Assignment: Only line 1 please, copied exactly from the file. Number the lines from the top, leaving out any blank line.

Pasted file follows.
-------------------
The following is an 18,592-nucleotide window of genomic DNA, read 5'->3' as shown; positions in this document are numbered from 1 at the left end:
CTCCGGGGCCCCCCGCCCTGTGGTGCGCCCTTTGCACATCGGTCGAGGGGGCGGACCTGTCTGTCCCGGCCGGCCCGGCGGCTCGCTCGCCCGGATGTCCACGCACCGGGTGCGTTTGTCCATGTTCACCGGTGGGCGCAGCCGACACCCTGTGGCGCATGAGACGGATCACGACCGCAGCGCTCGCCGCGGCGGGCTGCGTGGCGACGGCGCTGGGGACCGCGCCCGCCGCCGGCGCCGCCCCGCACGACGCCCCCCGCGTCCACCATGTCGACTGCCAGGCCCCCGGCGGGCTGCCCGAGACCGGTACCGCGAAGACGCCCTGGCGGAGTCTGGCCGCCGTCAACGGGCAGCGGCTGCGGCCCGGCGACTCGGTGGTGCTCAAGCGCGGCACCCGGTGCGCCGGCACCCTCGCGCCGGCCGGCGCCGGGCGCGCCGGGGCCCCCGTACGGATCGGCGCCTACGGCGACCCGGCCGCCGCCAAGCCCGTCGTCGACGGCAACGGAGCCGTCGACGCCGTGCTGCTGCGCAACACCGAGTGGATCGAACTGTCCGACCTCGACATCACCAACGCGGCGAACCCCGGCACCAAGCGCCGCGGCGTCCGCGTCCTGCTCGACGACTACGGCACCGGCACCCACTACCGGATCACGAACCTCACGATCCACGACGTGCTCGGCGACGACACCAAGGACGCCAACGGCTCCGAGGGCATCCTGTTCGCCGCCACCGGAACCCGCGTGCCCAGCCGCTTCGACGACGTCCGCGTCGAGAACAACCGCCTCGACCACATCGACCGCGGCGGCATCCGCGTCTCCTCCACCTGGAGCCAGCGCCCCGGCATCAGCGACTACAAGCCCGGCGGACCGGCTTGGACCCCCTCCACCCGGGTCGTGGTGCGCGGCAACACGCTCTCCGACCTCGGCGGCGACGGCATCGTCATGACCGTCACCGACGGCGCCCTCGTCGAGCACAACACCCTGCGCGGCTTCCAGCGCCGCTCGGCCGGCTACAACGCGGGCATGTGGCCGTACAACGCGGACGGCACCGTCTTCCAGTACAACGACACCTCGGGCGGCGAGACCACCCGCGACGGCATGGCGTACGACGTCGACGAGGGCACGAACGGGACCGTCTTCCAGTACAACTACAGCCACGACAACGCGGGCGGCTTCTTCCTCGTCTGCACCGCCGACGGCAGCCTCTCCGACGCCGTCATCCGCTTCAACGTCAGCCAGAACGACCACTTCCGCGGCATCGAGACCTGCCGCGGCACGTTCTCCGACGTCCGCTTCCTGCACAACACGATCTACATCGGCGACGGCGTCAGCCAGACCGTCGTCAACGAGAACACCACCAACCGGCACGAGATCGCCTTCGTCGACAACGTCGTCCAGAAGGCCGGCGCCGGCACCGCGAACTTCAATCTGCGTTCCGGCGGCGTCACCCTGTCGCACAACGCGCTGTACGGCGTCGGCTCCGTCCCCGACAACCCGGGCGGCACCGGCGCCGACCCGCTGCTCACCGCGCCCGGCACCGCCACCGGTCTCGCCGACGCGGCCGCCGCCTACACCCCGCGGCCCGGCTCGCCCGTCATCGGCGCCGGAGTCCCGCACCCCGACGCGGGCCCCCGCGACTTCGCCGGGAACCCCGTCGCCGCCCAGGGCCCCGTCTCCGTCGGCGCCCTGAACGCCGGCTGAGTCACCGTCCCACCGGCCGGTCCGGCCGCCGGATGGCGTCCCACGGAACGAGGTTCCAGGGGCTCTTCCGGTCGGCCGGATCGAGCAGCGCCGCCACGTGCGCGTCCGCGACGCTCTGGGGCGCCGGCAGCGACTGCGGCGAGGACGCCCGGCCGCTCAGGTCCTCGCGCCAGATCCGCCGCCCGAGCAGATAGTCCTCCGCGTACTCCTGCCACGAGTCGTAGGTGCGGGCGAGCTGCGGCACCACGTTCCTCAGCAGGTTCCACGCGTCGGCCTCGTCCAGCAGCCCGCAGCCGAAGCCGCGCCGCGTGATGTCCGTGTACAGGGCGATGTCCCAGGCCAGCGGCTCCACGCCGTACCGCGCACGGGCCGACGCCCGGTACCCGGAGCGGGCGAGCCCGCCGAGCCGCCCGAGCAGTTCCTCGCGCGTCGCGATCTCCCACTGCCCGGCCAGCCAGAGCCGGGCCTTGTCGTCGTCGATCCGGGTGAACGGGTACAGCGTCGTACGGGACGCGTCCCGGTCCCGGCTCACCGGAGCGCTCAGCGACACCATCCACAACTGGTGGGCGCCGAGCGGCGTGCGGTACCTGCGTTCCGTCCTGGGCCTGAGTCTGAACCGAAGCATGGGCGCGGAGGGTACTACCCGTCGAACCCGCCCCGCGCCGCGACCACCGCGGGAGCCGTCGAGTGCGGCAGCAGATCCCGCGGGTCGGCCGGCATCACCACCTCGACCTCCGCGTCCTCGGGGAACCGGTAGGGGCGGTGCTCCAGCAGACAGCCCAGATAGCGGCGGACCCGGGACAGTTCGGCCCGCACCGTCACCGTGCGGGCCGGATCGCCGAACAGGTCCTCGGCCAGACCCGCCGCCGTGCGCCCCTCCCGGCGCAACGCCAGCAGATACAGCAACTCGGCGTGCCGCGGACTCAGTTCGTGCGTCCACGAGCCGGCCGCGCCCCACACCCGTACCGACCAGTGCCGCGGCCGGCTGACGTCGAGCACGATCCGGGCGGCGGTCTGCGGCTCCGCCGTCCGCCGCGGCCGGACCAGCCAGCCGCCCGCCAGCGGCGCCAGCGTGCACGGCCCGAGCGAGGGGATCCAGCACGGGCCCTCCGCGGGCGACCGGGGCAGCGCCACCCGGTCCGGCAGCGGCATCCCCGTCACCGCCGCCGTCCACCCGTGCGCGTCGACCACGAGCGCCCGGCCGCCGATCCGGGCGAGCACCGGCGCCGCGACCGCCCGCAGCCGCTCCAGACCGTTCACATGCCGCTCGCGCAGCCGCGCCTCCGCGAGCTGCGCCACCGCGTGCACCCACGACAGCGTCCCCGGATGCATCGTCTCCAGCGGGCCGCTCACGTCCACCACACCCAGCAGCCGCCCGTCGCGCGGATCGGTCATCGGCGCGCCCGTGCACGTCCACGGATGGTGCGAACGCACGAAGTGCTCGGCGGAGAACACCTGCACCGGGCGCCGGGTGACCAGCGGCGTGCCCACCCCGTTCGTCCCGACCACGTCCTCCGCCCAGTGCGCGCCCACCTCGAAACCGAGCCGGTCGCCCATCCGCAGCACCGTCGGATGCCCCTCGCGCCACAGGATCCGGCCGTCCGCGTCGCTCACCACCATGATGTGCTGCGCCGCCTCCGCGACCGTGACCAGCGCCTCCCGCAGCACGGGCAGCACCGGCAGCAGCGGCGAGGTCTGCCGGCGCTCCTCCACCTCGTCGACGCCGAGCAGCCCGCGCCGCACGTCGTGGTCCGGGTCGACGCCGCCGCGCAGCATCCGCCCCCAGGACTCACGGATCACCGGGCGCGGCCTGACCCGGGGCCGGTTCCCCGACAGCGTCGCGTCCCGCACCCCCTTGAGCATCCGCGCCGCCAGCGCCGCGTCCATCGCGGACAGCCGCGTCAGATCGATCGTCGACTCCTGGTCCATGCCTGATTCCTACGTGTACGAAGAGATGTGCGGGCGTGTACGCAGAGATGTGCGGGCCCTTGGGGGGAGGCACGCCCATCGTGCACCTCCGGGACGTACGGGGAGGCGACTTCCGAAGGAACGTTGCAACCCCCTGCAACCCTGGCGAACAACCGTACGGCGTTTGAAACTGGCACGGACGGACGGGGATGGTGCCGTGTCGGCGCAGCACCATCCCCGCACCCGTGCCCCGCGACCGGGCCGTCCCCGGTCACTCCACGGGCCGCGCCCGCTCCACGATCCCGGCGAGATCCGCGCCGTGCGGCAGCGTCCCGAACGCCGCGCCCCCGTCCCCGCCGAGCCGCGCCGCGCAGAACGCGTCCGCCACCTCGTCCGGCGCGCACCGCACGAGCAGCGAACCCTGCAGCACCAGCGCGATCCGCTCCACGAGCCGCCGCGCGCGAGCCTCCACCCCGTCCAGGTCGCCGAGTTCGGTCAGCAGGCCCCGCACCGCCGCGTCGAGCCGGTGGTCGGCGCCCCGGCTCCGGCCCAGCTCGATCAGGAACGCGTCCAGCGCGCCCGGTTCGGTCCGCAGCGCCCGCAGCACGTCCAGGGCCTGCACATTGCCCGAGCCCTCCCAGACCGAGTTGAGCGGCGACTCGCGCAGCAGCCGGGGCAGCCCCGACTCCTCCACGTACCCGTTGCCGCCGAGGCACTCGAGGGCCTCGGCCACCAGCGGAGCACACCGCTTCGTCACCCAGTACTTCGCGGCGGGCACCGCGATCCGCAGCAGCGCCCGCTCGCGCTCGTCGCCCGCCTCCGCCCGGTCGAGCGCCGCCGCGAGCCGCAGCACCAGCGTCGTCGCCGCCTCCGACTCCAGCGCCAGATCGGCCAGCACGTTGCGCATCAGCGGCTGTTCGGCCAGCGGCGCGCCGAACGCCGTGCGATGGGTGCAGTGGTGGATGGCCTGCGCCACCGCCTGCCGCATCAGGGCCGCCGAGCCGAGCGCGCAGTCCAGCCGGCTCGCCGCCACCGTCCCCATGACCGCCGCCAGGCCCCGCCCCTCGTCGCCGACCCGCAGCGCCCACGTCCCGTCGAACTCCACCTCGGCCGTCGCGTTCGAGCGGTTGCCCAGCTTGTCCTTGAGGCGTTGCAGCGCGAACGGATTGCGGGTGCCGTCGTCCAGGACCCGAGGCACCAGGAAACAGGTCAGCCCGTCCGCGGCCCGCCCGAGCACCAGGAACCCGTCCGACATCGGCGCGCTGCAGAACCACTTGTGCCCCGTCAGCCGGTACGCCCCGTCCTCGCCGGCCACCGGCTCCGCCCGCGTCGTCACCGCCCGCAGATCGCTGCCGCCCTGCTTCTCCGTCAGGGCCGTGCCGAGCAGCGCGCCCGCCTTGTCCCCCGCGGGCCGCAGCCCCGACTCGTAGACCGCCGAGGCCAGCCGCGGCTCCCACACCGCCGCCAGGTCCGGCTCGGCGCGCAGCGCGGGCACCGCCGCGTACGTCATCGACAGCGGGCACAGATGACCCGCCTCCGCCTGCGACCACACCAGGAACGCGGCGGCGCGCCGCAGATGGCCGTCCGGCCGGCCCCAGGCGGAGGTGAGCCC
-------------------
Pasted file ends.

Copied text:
The following is an 18,592-nucleotide window of genomic DNA, read 5'->3' as shown; positions in this document are numbered from 1 at the left end: